May 3, 2015
White Mane (1953)
White Mane is set in the salt marshes of Carmague, France, where a group of ranchers attempt to corral a band of wild horses. One horse, a particularly wilful stallion named White Mane, constantly escapes them. While they continue to chase the horse down, it befriends a 12 year-old boy named Folco who works as a fisherman through the marshes. The boy and the horse bond as they escape the increasingly desperate ranchers.
It's an unusual film, as it almost entirely lacks dialogue and relies instead on a gentle, storytelling-like narration (by Jean-Pierre Grenie). It's also rather short, running to 47 minutes in total. It is also shot in a rather direct and stark manner. There is no flashy or inventive camera work, and the editing is deliberately slow and methodical. Parts of the film are shot as documentary - including a rather violent and confronting fight between two corralled horses. Other parts, primarily the climax, almost reach a sort of magical realism.
The plot is slight and takes its time, and this leaves a lot of time for the film to show long, stark takes of the Carmague marshes. It's an unearthly, rather uninviting sort of terrain, and certainly far beyond the sort of countryside I'm used to seeing in French films. The slow pace gives Lamorisse the opportunity to indulge in some genuinely wonderful film sequences. In one we see Folco work at home with his sister and grandfather - the scene doesn't advance the plot much at all, but makes for a richer background and environment. In another, Lamorisse dedicates several long takes, shot from quite a difference, of Folco and White Mane chasing a small rabbit across the salt flats. The imagery, shot in a stark black and white, is often extraordinary.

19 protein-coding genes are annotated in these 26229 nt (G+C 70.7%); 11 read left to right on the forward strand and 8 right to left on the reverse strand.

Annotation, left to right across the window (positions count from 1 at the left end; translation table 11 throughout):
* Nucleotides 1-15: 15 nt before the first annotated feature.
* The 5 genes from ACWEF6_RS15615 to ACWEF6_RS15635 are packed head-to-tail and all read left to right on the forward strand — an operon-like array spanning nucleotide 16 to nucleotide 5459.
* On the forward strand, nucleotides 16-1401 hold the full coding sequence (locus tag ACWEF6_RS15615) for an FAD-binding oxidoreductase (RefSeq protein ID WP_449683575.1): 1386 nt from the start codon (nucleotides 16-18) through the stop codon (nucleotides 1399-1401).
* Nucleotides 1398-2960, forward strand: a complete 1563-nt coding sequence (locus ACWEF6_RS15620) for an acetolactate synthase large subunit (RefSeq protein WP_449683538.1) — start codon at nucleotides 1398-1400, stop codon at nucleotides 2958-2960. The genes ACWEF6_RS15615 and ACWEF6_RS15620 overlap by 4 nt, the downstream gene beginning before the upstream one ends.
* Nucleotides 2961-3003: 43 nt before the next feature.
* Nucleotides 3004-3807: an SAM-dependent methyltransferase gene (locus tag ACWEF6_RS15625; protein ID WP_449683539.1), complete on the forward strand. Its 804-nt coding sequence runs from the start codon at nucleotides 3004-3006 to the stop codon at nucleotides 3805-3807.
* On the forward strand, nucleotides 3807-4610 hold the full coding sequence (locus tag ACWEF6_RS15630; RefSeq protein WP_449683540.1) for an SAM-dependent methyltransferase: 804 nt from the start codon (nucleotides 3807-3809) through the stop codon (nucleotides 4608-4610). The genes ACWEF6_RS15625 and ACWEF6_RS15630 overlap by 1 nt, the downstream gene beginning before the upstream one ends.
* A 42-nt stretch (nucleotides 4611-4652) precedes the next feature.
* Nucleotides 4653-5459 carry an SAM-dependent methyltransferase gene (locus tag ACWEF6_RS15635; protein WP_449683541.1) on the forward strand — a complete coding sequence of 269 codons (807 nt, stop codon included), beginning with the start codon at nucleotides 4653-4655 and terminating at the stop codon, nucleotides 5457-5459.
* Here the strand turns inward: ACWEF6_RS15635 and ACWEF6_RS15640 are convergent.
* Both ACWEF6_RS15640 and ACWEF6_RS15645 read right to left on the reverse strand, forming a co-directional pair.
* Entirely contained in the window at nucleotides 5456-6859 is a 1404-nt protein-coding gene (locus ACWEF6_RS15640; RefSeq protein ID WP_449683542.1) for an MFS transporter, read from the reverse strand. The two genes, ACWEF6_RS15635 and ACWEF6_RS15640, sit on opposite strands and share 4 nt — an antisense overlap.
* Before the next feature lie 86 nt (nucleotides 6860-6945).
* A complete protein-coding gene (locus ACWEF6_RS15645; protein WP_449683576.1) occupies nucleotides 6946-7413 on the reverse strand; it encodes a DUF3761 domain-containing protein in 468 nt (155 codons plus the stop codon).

It is undeniably a film made for children, and yet it's an uncharacteristically dark film for children to watch. In a few scenes White Mane appears to be in genuine peril. The fight between two stallions in the corral visibly draws blood as the horses kick and bite at one another. The film's ending is either whimsically sweet or bluntly tragic, depending on whether you want to believe the narration or the visual images.
I liked this film a lot. While it's The Red Balloon that continues to get most of the critical attention, I think this earlier film offers a hell of a lot. It's a small-scale, high-contrast oddity, with imagery that sits in the mind long after the film is complete.